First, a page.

To give him his due, the Cain campaign has bought a lot of his books so he is definitely selling a ton while running for president. And Governor Sarah Palin would tell you her VP run and the speculation about her possible 2012 run did not hurt her book sales but just because you can do something, does not mean you should.

This is not an anti-capitalist view I am trying to promote. Sell as many books as want but it seems a little unseemly to use a presidential run to do it. Any presidential campaign is really a multi-month (or year) job interview for the most (or one of) important jobs in the country. Nothing a candidate does will really prepare anyone to be president (and it’s not supposed to, you should be qualified to run before you make that decision) but it does give the nation a chance to get to know the would be candidates. This is not a time to bring anything but your A game. When you think about that, is this really the time to split your energy between running and doing anything else?

Running for president is hard. Not has hard as being the leader of the free world but it is hard. That’s why I criticized Cenk Uygar when he said that Mike Huckabee was “too fat and happy” to run. I have a lot of respect for people who admit that it takes a lot of time and energy to run and there are no guarantees. Good for you, Governor.

Governor Rick Perry has learned how much harder it is to run for national office (I believe he thought that his track record in Texas would prepare him better for the presidential race) than any state-wide. That’s one of the reasons he has said he may not take part in upcoming debates (not that his underwhelming performances have had any role, seriously, if you cannot stay awake past 8:00 pm, how can you be president?).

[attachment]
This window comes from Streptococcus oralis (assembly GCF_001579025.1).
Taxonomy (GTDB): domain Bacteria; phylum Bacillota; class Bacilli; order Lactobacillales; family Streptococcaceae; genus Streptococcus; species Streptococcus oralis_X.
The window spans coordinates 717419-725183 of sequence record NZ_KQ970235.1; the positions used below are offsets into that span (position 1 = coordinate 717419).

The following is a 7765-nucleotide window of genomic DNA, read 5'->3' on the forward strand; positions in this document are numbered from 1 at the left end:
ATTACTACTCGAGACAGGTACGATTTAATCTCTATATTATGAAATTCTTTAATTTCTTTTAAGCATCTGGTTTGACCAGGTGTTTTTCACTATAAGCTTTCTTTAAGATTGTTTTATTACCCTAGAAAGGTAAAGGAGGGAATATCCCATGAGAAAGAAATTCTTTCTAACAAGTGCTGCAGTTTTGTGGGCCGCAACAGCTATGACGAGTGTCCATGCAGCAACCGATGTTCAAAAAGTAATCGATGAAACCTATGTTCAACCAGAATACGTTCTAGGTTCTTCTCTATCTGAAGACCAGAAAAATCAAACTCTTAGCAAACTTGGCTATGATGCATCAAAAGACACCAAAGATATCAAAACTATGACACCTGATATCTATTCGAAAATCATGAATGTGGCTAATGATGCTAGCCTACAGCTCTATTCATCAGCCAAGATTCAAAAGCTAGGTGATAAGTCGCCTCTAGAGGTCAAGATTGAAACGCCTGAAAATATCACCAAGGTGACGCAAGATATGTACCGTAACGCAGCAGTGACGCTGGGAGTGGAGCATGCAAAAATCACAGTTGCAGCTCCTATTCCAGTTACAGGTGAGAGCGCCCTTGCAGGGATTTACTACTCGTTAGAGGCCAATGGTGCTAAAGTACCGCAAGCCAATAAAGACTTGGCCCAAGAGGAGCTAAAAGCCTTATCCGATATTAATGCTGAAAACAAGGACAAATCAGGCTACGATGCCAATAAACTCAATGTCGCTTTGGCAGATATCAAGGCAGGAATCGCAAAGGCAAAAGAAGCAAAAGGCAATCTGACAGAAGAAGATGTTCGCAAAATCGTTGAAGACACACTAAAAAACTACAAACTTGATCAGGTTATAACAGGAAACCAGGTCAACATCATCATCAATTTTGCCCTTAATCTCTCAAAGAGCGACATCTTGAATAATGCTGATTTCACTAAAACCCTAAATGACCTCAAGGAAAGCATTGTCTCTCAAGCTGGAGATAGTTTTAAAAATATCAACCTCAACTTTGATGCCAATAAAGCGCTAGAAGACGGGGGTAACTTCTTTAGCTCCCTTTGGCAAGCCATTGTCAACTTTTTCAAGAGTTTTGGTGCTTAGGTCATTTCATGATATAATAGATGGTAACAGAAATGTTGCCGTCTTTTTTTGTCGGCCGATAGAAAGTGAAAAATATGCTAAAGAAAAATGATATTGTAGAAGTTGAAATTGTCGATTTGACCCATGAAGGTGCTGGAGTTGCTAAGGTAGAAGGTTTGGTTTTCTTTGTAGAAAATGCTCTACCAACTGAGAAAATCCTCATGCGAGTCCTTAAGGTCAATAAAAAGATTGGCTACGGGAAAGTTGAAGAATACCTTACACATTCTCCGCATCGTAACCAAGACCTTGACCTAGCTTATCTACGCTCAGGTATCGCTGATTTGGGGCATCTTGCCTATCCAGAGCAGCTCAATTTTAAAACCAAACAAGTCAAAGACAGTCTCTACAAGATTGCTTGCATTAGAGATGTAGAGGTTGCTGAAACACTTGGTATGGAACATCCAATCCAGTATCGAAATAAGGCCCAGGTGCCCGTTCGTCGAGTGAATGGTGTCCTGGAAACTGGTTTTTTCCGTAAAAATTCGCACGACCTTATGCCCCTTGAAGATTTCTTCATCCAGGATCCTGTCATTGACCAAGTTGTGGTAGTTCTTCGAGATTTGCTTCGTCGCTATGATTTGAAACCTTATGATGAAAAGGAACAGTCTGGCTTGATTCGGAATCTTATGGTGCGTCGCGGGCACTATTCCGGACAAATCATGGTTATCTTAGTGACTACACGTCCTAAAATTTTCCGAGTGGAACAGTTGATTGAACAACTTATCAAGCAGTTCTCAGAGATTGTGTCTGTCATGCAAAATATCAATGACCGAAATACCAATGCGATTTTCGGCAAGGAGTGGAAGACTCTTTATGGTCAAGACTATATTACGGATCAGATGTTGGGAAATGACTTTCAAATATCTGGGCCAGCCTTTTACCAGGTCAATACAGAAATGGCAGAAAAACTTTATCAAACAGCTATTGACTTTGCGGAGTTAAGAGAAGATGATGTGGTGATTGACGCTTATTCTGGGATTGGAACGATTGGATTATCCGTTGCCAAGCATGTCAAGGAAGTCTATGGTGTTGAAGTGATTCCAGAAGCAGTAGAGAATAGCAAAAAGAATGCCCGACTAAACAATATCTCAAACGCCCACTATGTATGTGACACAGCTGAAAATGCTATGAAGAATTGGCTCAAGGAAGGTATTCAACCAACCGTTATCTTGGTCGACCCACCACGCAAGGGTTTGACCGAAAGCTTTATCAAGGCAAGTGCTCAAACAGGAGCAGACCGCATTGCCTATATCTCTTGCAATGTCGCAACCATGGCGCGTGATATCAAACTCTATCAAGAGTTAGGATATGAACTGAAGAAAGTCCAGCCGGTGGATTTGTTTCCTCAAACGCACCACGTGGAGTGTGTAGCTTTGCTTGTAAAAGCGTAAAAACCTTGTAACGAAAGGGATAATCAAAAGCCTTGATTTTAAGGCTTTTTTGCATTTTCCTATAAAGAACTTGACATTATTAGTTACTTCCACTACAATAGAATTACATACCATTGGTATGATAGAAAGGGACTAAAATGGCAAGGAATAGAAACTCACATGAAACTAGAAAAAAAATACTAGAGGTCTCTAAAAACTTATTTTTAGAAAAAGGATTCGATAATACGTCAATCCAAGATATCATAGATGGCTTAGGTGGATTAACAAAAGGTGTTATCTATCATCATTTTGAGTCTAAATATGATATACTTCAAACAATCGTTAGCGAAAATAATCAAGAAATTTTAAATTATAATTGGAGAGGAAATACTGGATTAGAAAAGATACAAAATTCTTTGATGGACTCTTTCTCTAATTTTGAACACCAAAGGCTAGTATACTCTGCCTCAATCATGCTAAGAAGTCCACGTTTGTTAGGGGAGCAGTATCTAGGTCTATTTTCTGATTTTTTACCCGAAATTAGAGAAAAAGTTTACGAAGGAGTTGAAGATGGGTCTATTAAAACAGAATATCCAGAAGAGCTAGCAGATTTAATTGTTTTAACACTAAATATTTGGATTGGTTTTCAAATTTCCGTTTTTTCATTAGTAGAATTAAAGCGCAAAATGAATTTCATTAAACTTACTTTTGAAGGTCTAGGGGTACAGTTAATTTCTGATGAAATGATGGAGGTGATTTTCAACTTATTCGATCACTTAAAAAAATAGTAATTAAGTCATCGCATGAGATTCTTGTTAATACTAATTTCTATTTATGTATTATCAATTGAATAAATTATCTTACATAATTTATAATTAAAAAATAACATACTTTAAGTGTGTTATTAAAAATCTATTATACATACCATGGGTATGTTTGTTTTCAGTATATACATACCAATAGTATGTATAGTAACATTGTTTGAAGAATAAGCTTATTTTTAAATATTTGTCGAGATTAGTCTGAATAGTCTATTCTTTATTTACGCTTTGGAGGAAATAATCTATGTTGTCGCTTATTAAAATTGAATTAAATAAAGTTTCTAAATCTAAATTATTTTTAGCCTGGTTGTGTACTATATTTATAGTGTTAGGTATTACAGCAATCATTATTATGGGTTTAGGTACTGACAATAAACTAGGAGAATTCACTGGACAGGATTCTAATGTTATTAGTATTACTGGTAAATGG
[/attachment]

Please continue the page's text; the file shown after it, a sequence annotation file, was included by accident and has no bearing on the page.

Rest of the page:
Congresswomen Michele Bachmann has learned this, too. Maybe that’s why her New Hampshire staff all quit in a huff. Maybe she thought she could make up facts as she goes along in this campaign the way she does every other time she opens her mouth but it doesn’t seem to be working as well as she thought.

So we come back to the current front-runner (in national polls, though, not the state polls, where it matters more), Herman Cain. It is worth noting that the title of this post could also refer to Godfather’s pizza. With all due respect to Chicago deep dish pizza lovers, you can theoretically make pizza outside of New York, but why would you?

Full disclosure, which is pretty obvious to anyone who has met me or read what I write, I am a liberal Democrat and have every intention of voting for President Obama. Having said that, I think having two robust parties and a vigorous discussion about where we want the country to go, is in everyone’s best interest. I was really impressed when Governor Chris Christie said that he believes in “small government, lower taxes and less regulation,” not because I agree with ANY of that, in fact I do NOT, but that’s where our conversation should be.

Herman Cain is not advancing our political discourse at all. His economic plan (the “9/9/9” or “9/0/9”) would be disastrous. His ignorance of foreign policy is scary. It is his lack of interest in running for office, while he runs, that bothers me the most. With little or no campaign infrastructure, few details on his policy proposals and a general laissez-faire attitude towards the process, I am left with the thought that if he doesn’t care about his campaign, why should anyone?